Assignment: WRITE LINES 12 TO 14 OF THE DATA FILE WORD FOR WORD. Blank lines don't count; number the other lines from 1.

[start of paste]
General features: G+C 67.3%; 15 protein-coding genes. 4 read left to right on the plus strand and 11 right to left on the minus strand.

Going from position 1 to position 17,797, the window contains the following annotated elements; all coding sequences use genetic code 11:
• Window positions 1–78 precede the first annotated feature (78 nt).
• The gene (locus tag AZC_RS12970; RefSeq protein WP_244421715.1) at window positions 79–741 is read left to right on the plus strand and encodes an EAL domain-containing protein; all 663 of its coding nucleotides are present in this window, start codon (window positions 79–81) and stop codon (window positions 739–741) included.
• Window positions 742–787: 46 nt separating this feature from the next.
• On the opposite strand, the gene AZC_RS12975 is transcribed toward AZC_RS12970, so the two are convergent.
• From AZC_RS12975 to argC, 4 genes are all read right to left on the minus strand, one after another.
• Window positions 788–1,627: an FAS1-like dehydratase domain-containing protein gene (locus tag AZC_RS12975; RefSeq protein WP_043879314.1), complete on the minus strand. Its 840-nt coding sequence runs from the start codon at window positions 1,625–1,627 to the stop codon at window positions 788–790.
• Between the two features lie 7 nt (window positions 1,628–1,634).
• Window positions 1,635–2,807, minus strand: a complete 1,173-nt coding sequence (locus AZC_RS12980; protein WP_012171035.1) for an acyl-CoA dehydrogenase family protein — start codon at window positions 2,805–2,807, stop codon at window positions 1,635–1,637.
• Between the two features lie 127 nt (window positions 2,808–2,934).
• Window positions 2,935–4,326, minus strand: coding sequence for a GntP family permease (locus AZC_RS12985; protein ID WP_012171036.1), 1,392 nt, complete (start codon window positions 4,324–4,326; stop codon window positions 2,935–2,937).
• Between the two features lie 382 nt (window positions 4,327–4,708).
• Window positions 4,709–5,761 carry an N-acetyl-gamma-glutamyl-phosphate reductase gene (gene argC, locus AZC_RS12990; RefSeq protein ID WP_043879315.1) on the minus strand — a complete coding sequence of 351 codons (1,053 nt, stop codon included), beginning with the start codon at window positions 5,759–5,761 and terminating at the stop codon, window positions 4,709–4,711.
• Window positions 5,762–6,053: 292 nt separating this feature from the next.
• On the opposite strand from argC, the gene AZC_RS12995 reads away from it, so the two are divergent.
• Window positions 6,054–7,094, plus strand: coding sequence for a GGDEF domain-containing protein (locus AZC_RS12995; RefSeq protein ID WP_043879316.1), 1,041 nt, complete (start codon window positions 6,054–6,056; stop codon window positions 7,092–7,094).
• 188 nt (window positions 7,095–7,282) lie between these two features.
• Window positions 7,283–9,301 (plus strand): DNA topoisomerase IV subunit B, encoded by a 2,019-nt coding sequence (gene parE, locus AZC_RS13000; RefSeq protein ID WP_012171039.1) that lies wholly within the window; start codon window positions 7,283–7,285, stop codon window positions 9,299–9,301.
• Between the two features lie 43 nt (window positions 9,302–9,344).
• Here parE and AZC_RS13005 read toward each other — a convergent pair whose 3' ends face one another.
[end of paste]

• Window positions 2,935–4,326, minus strand: coding sequence for a GntP family permease (locus AZC_RS12985; protein ID WP_012171036.1), 1,392 nt, complete (start codon window positions 4,324–4,326; stop codon window positions 2,935–2,937).
• Between the two features lie 382 nt (window positions 4,327–4,708).
• Window positions 4,709–5,761 carry an N-acetyl-gamma-glutamyl-phosphate reductase gene (gene argC, locus AZC_RS12990; RefSeq protein ID WP_043879315.1) on the minus strand — a complete coding sequence of 351 codons (1,053 nt, stop codon included), beginning with the start codon at window positions 5,759–5,761 and terminating at the stop codon, window positions 4,709–4,711.